If you buy taxable items outside Massachusetts that are to be used, consumed or stored here, on which you paid no sales tax or a sales tax less than the Massachusetts sales tax, you must pay a use tax directly to the Commonwealth. The use tax is levied at the same rate as the sales tax. (If you have proof that a sales tax was paid to the other state, you generally are entitled to a credit on the Massachusetts use tax.) For your convenience, you may report and pay any Massachusetts use tax due on your personal income tax return, via WebFile for Income, Massachusetts Resident Tax Return (Form 1), or Form 1-NR/PY for part-year residents.
DOR's online publication, A Guide to Sales and Use Tax, explains your responsibilities for paying use tax on out-of-state purchases.
Who can answer my questions about Massachusetts estate tax?
DOR's Estate Tax Unit provides assistance to family members, executors and administrators in meeting estate tax obligations. Estate tax staff can answer questions on estate tax filing issues. The Estate Tax Unit can be reached at 617-887-6930.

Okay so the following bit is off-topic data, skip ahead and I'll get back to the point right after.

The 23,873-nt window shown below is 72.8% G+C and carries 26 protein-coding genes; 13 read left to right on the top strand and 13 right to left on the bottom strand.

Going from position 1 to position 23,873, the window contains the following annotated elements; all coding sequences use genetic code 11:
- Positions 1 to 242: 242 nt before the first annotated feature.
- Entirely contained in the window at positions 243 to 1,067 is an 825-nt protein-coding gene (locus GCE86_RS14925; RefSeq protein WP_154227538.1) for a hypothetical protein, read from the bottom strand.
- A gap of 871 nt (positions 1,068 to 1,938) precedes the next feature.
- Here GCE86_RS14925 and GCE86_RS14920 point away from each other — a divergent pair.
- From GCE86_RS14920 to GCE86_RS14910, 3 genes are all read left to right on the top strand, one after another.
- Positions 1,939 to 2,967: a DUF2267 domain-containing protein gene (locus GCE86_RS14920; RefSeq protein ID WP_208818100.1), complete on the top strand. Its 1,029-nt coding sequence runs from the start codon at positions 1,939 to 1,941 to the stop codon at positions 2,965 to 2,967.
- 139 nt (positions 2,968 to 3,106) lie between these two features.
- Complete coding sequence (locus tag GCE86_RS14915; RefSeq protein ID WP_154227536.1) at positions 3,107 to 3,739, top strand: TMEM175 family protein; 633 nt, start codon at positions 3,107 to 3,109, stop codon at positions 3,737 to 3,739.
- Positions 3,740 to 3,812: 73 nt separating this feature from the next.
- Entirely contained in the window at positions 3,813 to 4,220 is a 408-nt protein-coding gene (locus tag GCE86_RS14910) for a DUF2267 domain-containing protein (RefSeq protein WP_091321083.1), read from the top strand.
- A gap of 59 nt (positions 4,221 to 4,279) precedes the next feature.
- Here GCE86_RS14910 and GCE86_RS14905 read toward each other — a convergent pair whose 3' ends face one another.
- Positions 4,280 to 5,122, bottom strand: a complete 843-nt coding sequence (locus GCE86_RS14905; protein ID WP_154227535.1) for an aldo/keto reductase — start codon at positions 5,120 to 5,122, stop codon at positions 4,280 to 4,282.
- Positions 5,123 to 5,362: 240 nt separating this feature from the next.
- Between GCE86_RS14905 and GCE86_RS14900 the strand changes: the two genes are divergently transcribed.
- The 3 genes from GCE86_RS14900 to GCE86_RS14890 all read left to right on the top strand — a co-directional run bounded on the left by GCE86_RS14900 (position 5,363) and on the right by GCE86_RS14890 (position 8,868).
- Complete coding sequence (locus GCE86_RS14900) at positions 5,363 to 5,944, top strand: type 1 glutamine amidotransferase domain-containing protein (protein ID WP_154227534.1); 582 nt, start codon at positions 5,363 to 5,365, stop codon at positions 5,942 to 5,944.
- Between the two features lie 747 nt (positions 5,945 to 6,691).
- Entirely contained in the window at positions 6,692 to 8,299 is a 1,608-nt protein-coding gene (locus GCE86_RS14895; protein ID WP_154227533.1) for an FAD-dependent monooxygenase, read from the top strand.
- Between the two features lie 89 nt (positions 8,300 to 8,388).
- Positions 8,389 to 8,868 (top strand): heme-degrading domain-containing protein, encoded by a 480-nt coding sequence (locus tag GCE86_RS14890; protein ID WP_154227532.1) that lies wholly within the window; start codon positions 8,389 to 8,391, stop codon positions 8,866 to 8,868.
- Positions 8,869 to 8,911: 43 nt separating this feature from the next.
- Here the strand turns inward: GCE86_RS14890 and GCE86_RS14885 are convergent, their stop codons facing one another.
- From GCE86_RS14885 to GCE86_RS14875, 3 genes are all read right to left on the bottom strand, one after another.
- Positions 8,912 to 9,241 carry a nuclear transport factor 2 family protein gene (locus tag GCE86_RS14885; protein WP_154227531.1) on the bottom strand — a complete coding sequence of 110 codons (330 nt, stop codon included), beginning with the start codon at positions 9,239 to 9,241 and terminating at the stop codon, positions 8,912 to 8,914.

In 2002, the Massachusetts Legislature changed the estate tax to "decouple" it from the federal estate tax. For dates of death occurring on or after January 1, 2003, the Massachusetts estate tax, also known as the "sponge tax," is computed using the Internal Revenue Code in effect on December 31, 2000. As a result of these changes, the threshold amounts for filing Massachusetts and federal estate tax returns are different for the estates of decedents dying on or after January 1, 2003. Under the new law, Massachusetts estate tax returns are required when the gross estate plus adjusted taxable gifts, computed using the Internal Revenue Code in effect on December 31, 2000, exceeds $700,000 for deaths in 2003; $850,000 for deaths in 2004; $950,000 for deaths in 2005; and $1,000,000 for deaths in 2006 and thereafter.
The Economic Growth and Tax Relief Reconciliation Act of 2001 changed the federal estate tax but has no impact on the Massachusetts estate tax. Beginning in 2003, some estates will file a Massachusetts estate tax return but no federal estate tax return, and some estates will pay a Massachusetts estate tax but no federal estate tax.
DOR publishes A Guide to Estate Taxes, (applicable to dates of death on or after January 1, 2003), which is available on the DOR website, or by calling the Estate Tax Unit.
I'm ready to start a new business. How do I find out what state taxes I will be responsible for?